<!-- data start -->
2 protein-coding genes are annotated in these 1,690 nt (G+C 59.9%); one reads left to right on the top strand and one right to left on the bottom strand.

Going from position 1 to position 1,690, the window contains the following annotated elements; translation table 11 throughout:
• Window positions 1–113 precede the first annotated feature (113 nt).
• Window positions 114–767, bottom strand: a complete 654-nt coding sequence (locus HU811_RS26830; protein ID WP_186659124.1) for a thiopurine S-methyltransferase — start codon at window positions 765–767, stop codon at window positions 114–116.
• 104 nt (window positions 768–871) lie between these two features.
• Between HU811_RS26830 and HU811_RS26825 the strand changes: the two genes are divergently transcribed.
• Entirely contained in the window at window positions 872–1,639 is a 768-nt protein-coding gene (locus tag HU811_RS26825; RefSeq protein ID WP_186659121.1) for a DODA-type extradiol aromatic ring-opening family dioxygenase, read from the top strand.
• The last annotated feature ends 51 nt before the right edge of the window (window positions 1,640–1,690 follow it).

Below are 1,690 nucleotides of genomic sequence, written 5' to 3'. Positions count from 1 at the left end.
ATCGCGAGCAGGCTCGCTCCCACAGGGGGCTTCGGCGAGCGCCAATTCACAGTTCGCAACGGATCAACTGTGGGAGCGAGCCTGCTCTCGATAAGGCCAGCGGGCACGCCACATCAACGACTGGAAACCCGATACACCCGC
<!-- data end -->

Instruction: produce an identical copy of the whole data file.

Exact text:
2 protein-coding genes are annotated in these 1,690 nt (G+C 59.9%); one reads left to right on the top strand and one right to left on the bottom strand.

Going from position 1 to position 1,690, the window contains the following annotated elements; translation table 11 throughout:
• Window positions 1–113 precede the first annotated feature (113 nt).
• Window positions 114–767, bottom strand: a complete 654-nt coding sequence (locus HU811_RS26830; protein ID WP_186659124.1) for a thiopurine S-methyltransferase — start codon at window positions 765–767, stop codon at window positions 114–116.
• 104 nt (window positions 768–871) lie between these two features.
• Between HU811_RS26830 and HU811_RS26825 the strand changes: the two genes are divergently transcribed.
• Entirely contained in the window at window positions 872–1,639 is a 768-nt protein-coding gene (locus tag HU811_RS26825; RefSeq protein ID WP_186659121.1) for a DODA-type extradiol aromatic ring-opening family dioxygenase, read from the top strand.
• The last annotated feature ends 51 nt before the right edge of the window (window positions 1,640–1,690 follow it).

Below are 1,690 nucleotides of genomic sequence, written 5' to 3'. Positions count from 1 at the left end.
ATCGCGAGCAGGCTCGCTCCCACAGGGGGCTTCGGCGAGCGCCAATTCACAGTTCGCAACGGATCAACTGTGGGAGCGAGCCTGCTCTCGATAAGGCCAGCGGGCACGCCACATCAACGACTGGAAACCCGATACACCCGC